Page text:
I have been shredding many years' worth of documents that were in the loft (thanks for the inspiration, FLYlady!). Today, we moved Nana's kitchen table down from the loft to the playroom -- so that I can use it for sewing and crafts. (I should have taken a photo of that operation, lowering a table through the lightwell, but I was busy helping David & Gregg move it.) I have moved the sewing stuff to the playroom & cleared our dining table of quilts, so that it can be used for our Christmas party. I am getting excited about the cleaning, organizing and the party itself. We've invited our family and some neighbors...there should be 30-40 of us, depending upon the snow. Will it melt? Stay tuned...
Here are photos from the last time we were able to host the family Christmas party, in 2005:
David got his driver's license last week; we went to Dairy Queen for a Blizzard, to celebrate (before our real blizzard arrived). I am a bit of a nervous mother these days, since my little sweetheart passed away. It's hard to let David do anything that has risks involved, yet I don't want to limit his life, or turn him into a timid young man. All of life has risks. I've been told that this is normal, given our situation. It's a stress that we have to learn to balance.
I have been feeling depressed during the past days; I miss Katie so very much. It's hard to get ready for Christmas without her. She would have loved our family party; everyone will miss her.
She taught me so much about life. She brought out the best in me, taught me about what really matters, opened herself to me, and we became closer than I have ever been to anyone. Her passing has left an enormous hole in our lives; we miss her presence, painfully, every single day.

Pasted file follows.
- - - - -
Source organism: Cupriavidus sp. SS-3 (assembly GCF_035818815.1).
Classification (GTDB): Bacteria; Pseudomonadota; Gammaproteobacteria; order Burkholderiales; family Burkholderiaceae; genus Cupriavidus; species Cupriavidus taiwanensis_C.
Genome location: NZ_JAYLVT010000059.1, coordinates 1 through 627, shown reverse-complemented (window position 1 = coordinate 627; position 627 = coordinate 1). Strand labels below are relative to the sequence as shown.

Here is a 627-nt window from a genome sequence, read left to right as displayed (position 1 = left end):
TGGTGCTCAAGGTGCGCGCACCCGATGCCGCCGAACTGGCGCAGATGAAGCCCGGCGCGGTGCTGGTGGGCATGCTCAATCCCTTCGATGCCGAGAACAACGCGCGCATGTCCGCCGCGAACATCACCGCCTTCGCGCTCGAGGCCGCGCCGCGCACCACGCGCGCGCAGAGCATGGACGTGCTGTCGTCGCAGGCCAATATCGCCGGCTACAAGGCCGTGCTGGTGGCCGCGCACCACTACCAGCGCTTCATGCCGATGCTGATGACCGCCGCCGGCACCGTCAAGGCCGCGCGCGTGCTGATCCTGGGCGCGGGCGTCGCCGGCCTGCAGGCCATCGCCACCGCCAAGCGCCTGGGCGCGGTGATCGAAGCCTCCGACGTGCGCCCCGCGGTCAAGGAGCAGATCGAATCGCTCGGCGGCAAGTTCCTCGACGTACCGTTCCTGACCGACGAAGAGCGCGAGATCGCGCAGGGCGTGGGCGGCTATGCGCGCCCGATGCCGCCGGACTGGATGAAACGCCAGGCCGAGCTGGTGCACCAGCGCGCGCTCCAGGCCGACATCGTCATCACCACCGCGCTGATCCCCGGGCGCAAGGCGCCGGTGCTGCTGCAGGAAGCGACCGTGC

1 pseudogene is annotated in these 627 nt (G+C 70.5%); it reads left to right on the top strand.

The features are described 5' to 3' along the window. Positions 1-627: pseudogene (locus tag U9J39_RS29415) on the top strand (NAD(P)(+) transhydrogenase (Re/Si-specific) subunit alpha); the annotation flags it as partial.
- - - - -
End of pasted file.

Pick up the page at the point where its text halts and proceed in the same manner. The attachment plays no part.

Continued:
I am having a disoriented feeling this week; I don't know what my purpose is, without Katie. Being David's and Katie's mother wasn't the only purpose in my life, but it was the largest one. Not being able to mother her any longer has disabled what I thought my life was about. I am just not sure now what it is supposed to be.
Gregg and I had a discussion recently about our view of life, the world, and our place in it. We share a common view, though we came to it via different paths. We both know that we are a bit like snowflakes: no two alike, beautiful, brief. One might have a brilliant life, but it is still one of billions of lives in the history of mankind, and is of short duration. We know now that "the worst" can happen during this life; it has happened, to us & others we know. In light of that, what shall we do with what is left to us? The "retirement" that we might have imagined working for seems rather empty now. We discussed: What really matters, now that we know we will never have what we dreamed/envisioned/hoped/worked for? We will have some of it --we are thankful for what we do have: our beloved son, and our love for one another,-- but never, ever in this life will we be able to hold, take care of, share with, be with, give love to Katie. We have to let go of that dream, and all that goes with it.
So I wonder: What is the point of my life, now? What shall I do? To what shall I devote my energy and abilities?
I think only God knows, and only in God's way/time will I find the answer.
Prayer and love are learned in the hour when prayer becomes impossible and the heart has turned to stone. -Thomas Merton